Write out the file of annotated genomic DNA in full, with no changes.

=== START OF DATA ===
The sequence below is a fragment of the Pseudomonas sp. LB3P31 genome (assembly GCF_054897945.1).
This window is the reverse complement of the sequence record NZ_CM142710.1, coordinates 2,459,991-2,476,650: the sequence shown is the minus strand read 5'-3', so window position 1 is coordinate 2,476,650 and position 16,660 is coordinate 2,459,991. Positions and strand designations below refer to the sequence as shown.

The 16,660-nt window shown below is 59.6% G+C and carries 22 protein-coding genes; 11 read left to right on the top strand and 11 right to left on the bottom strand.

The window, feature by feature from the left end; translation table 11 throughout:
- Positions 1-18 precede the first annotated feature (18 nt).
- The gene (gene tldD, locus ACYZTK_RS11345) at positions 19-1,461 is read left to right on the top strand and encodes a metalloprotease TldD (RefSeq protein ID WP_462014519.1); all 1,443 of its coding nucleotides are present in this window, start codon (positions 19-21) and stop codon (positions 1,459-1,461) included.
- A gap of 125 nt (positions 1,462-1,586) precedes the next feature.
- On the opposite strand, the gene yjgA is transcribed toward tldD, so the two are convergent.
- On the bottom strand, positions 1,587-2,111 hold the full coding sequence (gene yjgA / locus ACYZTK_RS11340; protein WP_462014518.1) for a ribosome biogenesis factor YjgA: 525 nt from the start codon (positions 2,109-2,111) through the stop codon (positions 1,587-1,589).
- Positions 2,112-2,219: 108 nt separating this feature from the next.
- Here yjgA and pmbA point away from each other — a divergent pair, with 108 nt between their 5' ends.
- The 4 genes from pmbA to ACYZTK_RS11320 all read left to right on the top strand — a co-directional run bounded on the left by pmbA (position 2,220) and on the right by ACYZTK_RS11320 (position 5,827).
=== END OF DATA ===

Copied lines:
The sequence below is a fragment of the Pseudomonas sp. LB3P31 genome (assembly GCF_054897945.1).
This window is the reverse complement of the sequence record NZ_CM142710.1, coordinates 2,459,991-2,476,650: the sequence shown is the minus strand read 5'-3', so window position 1 is coordinate 2,476,650 and position 16,660 is coordinate 2,459,991. Positions and strand designations below refer to the sequence as shown.

The 16,660-nt window shown below is 59.6% G+C and carries 22 protein-coding genes; 11 read left to right on the top strand and 11 right to left on the bottom strand.

The window, feature by feature from the left end; translation table 11 throughout:
- Positions 1-18 precede the first annotated feature (18 nt).
- The gene (gene tldD, locus ACYZTK_RS11345) at positions 19-1,461 is read left to right on the top strand and encodes a metalloprotease TldD (RefSeq protein ID WP_462014519.1); all 1,443 of its coding nucleotides are present in this window, start codon (positions 19-21) and stop codon (positions 1,459-1,461) included.
- A gap of 125 nt (positions 1,462-1,586) precedes the next feature.
- On the opposite strand, the gene yjgA is transcribed toward tldD, so the two are convergent.
- On the bottom strand, positions 1,587-2,111 hold the full coding sequence (gene yjgA / locus ACYZTK_RS11340; protein WP_462014518.1) for a ribosome biogenesis factor YjgA: 525 nt from the start codon (positions 2,109-2,111) through the stop codon (positions 1,587-1,589).
- Positions 2,112-2,219: 108 nt separating this feature from the next.
- Here yjgA and pmbA point away from each other — a divergent pair, with 108 nt between their 5' ends.
- The 4 genes from pmbA to ACYZTK_RS11320 all read left to right on the top strand — a co-directional run bounded on the left by pmbA (position 2,220) and on the right by ACYZTK_RS11320 (position 5,827).